Politics

Fiat Citizenship

August 07, 2013

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In the immigration debate, the conventional wisdom is that the solution to millions of “€œundocumented workers”€ is for the government to print up documents for them.

That always reminds me of a pivotal scene in Evelyn Waugh’s prophetic 1932 novel Black Mischief. After observing Haile Selassie as crowning emperor of Abyssinia, Waugh wrote a tale of an African monarch attempting to renovate his realm through an ambitious One Year Plan that was the most accurate fictional portrait of 1970s Africa until John Updike’s 1978 novel The Coup.

The Emperor Seth’s downfall begins when he learns that for a modest fee he can have printed in Europe millions of pounds of paper money with his picture on them. The monarch explains to his aghast Minister of Modernization, Basil Seal:

You see there were a great many things which needed doing and I had not a great many rupees….Pretty fine picture of me, eh? I wondered about the hat. You will see that in the fifty pound notes I wear a crown.

Seal attempts to outline to Seth the principles of monetarist economics (such as that, all else being equal, increasing the supply of money decreases its value), only to give it up as hopeless. “€œI knew you would understand,”€ says the Emperor. “€œIt is so simple. As soon as these are used up we will send for some more.”€

“€œThe notion that American citizenship has a cash value is not a concept that comes readily to the minds of idealistic Americans.”€

This ignorance of the law of supply and demand may seem derisible today, but the topic is esoteric enough that we should have some sympathy for the many politicians in the decades after World War II who cranked out too much fiat money.

While governments had long understood that counterfeiting currency in your basement robs the public, the temptation to bloat the money supply legally was hard for governments to resist in the post-gold-standard era.

Thus, the 1970s were a decade of stagflation in America and worse in Britain. (The foremost exception to this inflationary decade was Germany, which had learned its lesson from the Weimar Republic’s hyperinflation of 1923 that wiped out savers, with unfortunate political consequences).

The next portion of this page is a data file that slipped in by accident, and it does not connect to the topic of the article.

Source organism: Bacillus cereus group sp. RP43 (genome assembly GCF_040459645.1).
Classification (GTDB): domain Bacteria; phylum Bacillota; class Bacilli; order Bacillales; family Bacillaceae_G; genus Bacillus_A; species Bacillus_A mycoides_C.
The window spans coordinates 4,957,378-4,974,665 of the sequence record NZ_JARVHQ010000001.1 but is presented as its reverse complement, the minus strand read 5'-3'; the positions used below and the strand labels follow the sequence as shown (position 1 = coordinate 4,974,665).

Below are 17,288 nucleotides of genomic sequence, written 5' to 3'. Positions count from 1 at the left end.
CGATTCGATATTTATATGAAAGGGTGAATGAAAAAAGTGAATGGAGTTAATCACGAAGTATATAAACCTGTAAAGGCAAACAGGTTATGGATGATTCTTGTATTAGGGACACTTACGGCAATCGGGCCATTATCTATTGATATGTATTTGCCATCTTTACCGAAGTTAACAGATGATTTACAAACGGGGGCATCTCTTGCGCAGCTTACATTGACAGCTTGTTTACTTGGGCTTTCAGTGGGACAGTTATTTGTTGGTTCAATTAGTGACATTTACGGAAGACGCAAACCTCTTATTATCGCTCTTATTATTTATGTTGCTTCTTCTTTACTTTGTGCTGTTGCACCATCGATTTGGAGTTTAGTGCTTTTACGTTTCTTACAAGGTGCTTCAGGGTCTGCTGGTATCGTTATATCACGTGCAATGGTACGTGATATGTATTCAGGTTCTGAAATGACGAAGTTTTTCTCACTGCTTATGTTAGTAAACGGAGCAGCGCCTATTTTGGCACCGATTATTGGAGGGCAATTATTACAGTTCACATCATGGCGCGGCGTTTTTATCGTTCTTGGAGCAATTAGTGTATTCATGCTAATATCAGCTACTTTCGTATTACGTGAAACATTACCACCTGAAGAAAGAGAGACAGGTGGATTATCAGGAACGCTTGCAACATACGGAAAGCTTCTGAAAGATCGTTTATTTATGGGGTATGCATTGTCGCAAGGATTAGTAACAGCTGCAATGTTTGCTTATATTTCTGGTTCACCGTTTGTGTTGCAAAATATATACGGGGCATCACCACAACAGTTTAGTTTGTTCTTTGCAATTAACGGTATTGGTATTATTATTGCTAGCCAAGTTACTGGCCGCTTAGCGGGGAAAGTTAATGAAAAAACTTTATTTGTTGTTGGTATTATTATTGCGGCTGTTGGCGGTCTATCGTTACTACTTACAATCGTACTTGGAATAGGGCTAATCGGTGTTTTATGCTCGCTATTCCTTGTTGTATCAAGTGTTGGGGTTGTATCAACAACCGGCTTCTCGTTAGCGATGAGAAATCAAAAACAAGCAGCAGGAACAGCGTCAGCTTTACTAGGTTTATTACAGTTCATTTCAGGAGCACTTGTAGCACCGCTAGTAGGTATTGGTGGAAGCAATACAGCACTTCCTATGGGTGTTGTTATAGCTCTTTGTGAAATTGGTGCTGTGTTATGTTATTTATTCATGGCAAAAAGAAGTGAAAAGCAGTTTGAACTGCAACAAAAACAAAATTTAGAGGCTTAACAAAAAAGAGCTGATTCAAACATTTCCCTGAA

Ethnically Catholic countries such as Italy and Argentina were particularly prone to inflation due to trying to please everybody. When the workers demanded higher wages, the government would order the employers to pay up. When the firms then complained that they were going broke, the government would order the banks to lend them more money. When the banks predictably faced ruin, the government would lend them newly concocted money. After a few years, it would have to issue renamed banknotes with three digits lopped off.

For example, the Mexican inflation rate would spike to over 50 or even 100 percent per year whenever presidents”€™ six-year terms were up in 1976, 1982, 1988, and 1994.

And yet the human race sometimes learns from its mistakes. Retail price inflation, which was a major economic curse of my young manhood, has been reasonably under control in much of the world in recent years. (Asset price inflation, however, is a different story, as the late housing bubble indicates.)

While Zimbabwe (whose 89-year-old ruler, Robert Mugabe, was reelected last week) experienced hyperinflation so ludicrous (an estimated 6.5 sextillion percent at its peak) that it has not had a national currency since 2009, it’s now the exception rather than the rule. Zimbabwe’s neighbor South Africa, for example, currently has an inflation rate of 5.5 percent. And Mexico’s is only 4.1 percent.

Unfortunately, while people can learn from painful experiences, we”€™re not very good at drawing analogies. It ought to be readily apparent that Marco Rubio’s push to print up documents for millions of undocumented illegal aliens and tens of millions of new immigrants is similar to the discredited Juan Peron/Salvador Allende school of economic management.

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